Monday, March 1, 2010

A Common Sense Answer to Lobbyist Gift Giving

As candidate for State Representative, it was my pledge to the citizens of House District 31 to not accept personal gifts from lobbyists. At that time I had no idea how challenging it would be to enforce this pledge. In the past, these gifts have been mailed to my home, left at the office, or placed on the desk of my legislative assistant even when she was not in the office. These actions force me or my staff to spend resources and time tracking down the lobbyists and returning the gifts. In addition, sometimes lobbyists would enter reports of across-the-board gift giving, such as dinner for an entire committee or lunch for the whole Republican caucus which included my name, even though I wasn't even present to accept the gift.

As a way of helping legislators avoid going to these lengths to return gifts, I believe an online no gift list would draw a clear line in the sand by which legislators and lobbyists could establish a firm relationship based on professionalism. I also believe it would start putting an end to the perception that all legislators and lobbyists engage in an inappropriate game of quid-pro-quo.

In the past I have sought to establish this list through a legislative initiative. Even though the idea was approved by two House committees, it was not given a hearing on the floor of the House. I suspect it will be very difficult to receive legislative approval. However, the list could be established by a simple vote of the Oklahoma Ethics Commission to provide an official no gift list on its web site where Oklahoma legislators could request to be placed.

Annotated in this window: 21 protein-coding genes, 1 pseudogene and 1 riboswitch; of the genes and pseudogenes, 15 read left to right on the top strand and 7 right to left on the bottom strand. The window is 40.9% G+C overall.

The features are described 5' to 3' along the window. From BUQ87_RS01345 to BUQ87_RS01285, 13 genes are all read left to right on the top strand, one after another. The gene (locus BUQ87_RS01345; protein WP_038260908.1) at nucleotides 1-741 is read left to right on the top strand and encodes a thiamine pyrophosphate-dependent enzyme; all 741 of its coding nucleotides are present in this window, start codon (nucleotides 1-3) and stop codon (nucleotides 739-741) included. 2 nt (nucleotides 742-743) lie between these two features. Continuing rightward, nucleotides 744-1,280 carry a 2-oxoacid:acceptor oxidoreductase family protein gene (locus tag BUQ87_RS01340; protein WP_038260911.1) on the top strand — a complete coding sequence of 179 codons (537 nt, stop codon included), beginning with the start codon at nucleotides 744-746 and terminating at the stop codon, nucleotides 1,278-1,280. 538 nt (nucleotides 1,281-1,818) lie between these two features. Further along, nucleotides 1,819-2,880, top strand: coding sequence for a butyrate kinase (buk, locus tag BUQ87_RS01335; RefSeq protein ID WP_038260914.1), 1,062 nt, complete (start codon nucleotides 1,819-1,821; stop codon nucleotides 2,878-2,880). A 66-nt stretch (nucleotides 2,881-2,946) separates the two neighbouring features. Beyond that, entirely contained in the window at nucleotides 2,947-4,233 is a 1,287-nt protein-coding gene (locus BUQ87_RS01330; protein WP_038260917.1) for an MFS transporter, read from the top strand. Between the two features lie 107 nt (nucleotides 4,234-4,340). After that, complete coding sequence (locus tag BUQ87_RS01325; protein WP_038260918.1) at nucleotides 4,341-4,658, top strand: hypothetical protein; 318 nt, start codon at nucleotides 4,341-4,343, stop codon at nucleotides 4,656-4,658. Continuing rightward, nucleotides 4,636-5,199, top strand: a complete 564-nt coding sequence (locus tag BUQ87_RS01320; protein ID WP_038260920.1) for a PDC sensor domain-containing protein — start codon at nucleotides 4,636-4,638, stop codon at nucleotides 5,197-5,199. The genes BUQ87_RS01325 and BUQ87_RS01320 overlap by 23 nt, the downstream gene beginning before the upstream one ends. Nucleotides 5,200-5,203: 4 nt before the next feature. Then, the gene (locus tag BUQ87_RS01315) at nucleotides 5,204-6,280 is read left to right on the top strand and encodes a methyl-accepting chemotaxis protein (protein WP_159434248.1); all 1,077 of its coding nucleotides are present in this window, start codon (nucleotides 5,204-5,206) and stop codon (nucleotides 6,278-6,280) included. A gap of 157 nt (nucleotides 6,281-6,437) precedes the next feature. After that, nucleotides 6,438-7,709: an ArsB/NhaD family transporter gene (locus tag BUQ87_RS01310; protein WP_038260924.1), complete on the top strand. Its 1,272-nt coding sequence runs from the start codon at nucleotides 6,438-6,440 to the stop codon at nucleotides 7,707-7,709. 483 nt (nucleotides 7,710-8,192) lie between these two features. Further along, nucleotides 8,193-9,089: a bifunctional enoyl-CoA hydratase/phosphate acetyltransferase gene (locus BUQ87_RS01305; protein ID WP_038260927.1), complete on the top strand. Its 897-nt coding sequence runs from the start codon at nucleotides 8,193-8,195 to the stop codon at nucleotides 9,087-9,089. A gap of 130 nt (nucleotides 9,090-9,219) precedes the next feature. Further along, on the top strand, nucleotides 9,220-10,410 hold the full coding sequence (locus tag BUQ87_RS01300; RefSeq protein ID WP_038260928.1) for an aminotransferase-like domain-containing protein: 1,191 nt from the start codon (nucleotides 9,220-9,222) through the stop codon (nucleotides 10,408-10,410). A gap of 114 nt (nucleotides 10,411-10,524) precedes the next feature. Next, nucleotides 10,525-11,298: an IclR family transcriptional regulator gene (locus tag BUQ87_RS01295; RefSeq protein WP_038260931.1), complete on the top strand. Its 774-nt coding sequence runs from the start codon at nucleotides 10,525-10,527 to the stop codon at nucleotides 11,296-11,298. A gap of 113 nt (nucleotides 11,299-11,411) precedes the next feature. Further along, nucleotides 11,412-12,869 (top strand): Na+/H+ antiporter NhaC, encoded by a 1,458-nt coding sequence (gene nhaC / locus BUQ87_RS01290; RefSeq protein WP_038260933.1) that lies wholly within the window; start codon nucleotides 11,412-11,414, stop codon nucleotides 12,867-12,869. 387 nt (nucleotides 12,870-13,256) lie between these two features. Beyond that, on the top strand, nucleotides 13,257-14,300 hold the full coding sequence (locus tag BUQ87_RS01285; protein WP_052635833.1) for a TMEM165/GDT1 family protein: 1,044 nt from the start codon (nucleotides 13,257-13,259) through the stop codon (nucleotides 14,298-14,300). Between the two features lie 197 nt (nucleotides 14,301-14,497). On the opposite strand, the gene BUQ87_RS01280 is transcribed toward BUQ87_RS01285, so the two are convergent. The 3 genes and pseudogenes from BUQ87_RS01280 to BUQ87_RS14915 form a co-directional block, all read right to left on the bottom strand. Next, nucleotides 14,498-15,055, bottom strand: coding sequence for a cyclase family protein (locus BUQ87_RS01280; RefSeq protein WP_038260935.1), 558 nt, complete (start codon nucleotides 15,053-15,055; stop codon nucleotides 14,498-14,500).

In speaking to other lawmakers, I am convinced that a number of them would avail themselves of this service. Several legislators do not enjoy their names being listed in the paper for receiving gifts they did not desire in the first place. I also believe there are a number of lobbyists who would be supportive of this feature. In my view there are a number of lobbyists who do not appreciate the public perception that all lobbyists advance their position based on the size of their expense account, rather than the merits of the position.

It is my opinion that any minuscule investment required to maintain this feature on the existing Ethics Commission web site would be offset by a corresponding decrease in expenses related to processing lobbyists' reports. In a down budget year, this idea would present the Ethics Commission with the opportunity to save taxpayer funds.

It is my intent in the upcoming days to formally request that the Ethics Commission consider this option as a valuable tool for saving taxpayer dollars and restoring some trust in the legislative process.

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